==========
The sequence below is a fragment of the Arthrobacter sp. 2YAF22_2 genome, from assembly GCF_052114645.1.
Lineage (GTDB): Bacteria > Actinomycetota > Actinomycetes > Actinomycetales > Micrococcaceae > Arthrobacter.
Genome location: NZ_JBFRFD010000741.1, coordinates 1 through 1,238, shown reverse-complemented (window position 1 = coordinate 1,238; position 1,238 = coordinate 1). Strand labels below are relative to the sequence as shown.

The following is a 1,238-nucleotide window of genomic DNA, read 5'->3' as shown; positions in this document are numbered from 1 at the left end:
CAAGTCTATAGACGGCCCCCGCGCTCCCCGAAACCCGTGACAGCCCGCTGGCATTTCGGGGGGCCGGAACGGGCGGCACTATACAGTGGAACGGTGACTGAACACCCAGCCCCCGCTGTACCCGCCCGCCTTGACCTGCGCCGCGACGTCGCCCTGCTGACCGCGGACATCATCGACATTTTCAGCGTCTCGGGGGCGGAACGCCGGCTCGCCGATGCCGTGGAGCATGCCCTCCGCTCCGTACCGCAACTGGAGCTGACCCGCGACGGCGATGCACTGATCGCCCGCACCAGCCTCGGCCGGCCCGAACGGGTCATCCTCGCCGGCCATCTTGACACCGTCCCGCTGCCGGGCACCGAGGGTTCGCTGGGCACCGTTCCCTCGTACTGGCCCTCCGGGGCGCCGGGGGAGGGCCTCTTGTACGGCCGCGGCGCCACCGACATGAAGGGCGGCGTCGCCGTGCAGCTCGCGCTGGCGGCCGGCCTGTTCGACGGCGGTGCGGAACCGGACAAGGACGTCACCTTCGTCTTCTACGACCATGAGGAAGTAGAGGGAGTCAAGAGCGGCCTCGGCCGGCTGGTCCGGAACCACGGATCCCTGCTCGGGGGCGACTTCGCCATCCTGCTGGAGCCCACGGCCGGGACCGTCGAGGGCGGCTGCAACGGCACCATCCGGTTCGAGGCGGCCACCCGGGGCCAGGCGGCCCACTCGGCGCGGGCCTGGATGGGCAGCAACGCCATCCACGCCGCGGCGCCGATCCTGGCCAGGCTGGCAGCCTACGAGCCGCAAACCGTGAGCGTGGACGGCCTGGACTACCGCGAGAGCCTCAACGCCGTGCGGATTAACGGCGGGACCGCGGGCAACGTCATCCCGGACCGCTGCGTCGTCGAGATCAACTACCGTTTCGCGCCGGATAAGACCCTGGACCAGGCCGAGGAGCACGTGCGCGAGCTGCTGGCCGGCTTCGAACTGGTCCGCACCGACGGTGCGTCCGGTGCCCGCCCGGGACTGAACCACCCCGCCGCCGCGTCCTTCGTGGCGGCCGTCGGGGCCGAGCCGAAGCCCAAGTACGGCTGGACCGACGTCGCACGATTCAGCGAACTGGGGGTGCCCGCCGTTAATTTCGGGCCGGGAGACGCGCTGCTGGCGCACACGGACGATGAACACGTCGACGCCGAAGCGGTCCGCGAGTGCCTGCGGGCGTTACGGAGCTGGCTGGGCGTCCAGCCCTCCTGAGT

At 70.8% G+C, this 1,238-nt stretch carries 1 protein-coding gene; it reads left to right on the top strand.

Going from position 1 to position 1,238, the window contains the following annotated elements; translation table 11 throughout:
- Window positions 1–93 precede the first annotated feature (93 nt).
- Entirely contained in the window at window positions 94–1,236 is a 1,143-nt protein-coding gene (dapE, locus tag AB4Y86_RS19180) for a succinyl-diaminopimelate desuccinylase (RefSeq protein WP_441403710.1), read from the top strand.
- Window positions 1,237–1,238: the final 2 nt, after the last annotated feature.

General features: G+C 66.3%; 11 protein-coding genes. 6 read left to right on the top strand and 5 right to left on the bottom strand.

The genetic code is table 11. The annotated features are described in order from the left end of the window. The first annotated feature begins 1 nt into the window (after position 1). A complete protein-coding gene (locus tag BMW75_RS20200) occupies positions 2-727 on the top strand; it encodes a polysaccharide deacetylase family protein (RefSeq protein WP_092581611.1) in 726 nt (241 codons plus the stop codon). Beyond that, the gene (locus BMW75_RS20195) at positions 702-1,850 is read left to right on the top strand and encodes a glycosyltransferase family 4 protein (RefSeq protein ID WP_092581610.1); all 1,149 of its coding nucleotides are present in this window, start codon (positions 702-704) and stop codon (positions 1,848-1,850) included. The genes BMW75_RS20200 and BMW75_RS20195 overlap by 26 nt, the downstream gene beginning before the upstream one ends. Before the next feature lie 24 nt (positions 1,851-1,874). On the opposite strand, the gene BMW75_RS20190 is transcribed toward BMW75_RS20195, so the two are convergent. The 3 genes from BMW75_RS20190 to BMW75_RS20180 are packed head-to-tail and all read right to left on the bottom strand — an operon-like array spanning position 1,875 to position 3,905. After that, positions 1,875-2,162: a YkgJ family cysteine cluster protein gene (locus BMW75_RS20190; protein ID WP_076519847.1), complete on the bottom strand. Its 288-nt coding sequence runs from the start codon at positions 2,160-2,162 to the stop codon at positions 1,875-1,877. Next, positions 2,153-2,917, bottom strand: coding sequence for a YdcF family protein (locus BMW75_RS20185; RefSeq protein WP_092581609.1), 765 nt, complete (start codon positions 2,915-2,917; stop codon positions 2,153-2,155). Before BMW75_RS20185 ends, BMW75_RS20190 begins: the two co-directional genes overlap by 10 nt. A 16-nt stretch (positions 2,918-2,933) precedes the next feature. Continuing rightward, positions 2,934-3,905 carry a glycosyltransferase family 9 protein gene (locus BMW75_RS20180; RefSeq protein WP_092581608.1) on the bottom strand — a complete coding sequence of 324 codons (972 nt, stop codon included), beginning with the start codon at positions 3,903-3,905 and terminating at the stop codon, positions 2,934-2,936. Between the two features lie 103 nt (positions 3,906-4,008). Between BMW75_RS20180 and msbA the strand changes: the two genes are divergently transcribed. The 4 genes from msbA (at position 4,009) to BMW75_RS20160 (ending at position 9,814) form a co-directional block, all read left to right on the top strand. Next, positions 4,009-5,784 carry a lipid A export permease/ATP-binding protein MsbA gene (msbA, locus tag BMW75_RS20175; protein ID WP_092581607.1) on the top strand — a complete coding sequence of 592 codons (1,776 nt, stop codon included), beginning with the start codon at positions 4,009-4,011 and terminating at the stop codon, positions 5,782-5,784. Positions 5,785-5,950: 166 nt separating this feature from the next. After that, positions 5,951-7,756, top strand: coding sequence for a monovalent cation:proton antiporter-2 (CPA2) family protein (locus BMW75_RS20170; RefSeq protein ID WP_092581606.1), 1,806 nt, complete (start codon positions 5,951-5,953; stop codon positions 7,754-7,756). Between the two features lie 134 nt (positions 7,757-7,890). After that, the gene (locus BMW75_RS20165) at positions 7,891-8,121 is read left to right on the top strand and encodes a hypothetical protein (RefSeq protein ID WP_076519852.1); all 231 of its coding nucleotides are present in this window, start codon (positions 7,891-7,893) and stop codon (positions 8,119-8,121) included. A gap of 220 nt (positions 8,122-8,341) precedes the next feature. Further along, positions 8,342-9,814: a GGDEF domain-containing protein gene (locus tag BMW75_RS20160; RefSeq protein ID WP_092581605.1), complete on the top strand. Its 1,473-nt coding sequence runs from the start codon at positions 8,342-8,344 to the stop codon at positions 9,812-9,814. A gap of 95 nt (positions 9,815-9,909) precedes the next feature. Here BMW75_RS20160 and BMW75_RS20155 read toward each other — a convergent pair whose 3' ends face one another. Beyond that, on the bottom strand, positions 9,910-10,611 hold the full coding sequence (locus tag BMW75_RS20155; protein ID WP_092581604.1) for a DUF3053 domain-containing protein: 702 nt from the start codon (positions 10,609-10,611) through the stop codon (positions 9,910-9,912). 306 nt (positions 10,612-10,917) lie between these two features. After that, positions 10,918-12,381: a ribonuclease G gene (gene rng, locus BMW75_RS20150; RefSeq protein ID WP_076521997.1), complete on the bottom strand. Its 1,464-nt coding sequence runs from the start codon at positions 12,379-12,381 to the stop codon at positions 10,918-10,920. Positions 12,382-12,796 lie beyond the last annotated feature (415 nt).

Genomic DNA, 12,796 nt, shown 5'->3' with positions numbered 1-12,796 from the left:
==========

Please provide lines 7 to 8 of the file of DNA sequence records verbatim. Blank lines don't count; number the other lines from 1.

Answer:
Going from position 1 to position 1,238, the window contains the following annotated elements; translation table 11 throughout:
- Window positions 1–93 precede the first annotated feature (93 nt).